How Long Have Bankers Opposed Credit Unions?

With the help of a young progressive, attorney Willard King, and several years efforts, the Illinois General Assembly passed the first Illinois Credit Union Act in 1925.

The Act’s purpose was “to safeguard the monetary deposits and other financial instruments of Illinois credit union members” through a system of supervision and regulation.

Bucky Sebastian was the internal counsel for the Illinois Department of Financial Institutions (DFI) from 1977-1981. One DFI responsibility was to charter and supervise the largest number of credit unions of any state system.  At yearend 1977 there were 1,095 Illinois charters, managing $1.8 billion in assets for 1,274,732 members.

Sebastian and King became good friends discussing the legal history of the Illinois credit union system and their shared interest in the life of Abraham Lincoln.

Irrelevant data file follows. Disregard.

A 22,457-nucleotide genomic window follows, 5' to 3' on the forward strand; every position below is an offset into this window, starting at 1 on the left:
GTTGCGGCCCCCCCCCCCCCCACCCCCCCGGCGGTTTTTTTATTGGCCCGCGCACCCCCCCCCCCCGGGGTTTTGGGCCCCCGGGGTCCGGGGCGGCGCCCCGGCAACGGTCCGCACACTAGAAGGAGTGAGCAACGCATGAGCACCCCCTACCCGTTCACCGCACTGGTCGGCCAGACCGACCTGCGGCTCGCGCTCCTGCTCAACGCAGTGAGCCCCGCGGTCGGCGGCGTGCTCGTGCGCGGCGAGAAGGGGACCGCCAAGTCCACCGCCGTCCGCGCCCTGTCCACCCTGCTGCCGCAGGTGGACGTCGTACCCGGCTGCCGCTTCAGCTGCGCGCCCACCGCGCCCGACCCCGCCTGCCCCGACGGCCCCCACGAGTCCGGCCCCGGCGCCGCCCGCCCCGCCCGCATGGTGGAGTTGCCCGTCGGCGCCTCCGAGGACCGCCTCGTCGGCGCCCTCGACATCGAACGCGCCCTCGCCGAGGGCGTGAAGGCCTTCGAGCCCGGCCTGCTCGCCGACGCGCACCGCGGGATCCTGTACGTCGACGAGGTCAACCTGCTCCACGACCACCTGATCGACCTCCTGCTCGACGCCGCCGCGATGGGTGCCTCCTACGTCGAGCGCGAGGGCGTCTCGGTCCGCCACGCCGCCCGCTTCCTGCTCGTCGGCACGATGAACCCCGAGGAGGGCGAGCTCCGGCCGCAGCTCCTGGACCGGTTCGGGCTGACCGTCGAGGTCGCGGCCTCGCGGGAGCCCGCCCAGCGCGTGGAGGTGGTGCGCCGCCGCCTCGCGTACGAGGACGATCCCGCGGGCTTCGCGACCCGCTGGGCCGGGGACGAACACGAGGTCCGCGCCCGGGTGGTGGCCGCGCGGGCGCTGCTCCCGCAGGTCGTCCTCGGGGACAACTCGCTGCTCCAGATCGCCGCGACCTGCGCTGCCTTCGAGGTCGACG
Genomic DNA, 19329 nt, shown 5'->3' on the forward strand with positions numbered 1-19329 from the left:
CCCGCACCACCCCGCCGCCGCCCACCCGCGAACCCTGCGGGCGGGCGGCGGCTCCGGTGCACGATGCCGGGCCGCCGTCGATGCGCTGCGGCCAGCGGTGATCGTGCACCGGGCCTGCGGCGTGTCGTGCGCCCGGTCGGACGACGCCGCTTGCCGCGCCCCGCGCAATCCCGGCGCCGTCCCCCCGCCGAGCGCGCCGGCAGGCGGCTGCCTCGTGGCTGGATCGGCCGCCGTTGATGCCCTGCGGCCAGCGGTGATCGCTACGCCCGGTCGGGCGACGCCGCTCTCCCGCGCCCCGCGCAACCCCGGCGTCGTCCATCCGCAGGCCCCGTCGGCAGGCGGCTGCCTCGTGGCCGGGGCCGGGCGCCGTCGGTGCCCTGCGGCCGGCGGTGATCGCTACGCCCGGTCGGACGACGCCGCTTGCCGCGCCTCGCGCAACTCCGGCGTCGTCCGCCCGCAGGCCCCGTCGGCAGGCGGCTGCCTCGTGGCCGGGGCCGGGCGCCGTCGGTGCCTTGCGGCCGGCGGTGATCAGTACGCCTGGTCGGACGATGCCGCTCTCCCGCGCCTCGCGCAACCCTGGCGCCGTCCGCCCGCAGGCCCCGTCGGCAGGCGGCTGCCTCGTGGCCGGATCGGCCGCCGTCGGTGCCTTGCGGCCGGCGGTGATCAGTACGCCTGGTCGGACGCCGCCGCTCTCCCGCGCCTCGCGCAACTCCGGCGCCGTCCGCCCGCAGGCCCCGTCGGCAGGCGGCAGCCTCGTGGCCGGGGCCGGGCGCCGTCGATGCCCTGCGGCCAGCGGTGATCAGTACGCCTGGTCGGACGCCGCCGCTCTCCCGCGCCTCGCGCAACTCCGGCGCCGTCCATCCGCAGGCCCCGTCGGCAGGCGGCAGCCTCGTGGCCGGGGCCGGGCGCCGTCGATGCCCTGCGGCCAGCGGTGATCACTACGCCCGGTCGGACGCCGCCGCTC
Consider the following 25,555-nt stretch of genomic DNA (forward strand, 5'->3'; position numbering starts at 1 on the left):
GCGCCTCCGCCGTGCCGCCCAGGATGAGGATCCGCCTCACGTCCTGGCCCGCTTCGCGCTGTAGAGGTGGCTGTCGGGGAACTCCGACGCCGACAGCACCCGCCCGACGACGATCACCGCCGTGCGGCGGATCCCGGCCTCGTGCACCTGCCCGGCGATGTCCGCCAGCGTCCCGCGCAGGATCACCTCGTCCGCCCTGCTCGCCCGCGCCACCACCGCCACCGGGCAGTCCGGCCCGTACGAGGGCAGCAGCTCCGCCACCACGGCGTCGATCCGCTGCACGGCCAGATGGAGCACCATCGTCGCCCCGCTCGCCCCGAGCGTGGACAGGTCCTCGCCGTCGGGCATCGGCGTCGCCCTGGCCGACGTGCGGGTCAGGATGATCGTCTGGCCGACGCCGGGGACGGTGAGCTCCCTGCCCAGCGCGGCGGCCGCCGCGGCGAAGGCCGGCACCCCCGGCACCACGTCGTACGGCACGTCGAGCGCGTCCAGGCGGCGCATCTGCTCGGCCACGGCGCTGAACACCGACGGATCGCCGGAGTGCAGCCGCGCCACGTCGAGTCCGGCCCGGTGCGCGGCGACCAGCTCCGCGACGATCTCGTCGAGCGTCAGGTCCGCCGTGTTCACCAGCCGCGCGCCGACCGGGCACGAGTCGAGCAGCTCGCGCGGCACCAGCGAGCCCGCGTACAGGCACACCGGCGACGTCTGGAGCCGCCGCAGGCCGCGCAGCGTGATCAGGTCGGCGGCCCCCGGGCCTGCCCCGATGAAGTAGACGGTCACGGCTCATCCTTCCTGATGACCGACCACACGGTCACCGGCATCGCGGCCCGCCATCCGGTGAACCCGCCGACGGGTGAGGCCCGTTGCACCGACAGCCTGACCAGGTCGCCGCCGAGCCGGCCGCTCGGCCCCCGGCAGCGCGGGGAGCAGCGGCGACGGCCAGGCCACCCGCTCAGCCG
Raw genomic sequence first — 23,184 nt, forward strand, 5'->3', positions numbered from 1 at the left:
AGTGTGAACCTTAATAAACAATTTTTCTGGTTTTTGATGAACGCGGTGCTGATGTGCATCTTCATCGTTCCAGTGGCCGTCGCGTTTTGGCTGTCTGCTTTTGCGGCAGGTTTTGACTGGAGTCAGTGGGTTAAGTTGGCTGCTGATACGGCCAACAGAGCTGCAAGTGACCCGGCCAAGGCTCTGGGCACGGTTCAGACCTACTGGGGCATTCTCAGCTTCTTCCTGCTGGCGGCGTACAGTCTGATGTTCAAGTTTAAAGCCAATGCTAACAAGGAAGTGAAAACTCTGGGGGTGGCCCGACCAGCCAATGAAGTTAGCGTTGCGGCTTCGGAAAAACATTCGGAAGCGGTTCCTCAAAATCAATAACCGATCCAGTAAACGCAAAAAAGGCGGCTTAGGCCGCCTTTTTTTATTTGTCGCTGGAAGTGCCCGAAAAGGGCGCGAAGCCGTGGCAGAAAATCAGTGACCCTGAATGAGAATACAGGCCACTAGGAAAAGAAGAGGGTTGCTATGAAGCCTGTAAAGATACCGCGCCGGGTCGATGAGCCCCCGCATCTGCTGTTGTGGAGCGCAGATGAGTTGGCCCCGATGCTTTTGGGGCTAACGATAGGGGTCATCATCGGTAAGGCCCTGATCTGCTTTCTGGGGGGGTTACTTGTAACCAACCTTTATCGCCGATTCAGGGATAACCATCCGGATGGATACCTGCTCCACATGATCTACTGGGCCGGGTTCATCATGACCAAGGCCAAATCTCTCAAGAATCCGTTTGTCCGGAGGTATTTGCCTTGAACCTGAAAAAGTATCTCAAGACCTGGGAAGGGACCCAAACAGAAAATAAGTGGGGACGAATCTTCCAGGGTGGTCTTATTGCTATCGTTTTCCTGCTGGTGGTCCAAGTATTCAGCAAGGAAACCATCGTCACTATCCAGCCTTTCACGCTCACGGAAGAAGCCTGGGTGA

In 1977 the bankers were challenging the Department’s authority to permit share draft (checking) accounts for Illinois state charters.  There were also initial thoughts about how to update the Act to respond to deregulation. King’s knowledge of prior credit union legal changes was very useful in understanding the legislative politics for coops.

One of the stories King told was overcoming the opposition from established commercial and financial interests in 1925 to the new credit union option.  King shared the position of the Chicago Association of Commerce which was: “This is a bill to permit a lot of ordinary people such as blacksmiths and bricklayers to go into the banking business, where they will certainly lose their money.

To answer how long credit unions have been opposed by banking interests, there is a simple reply: Forever.

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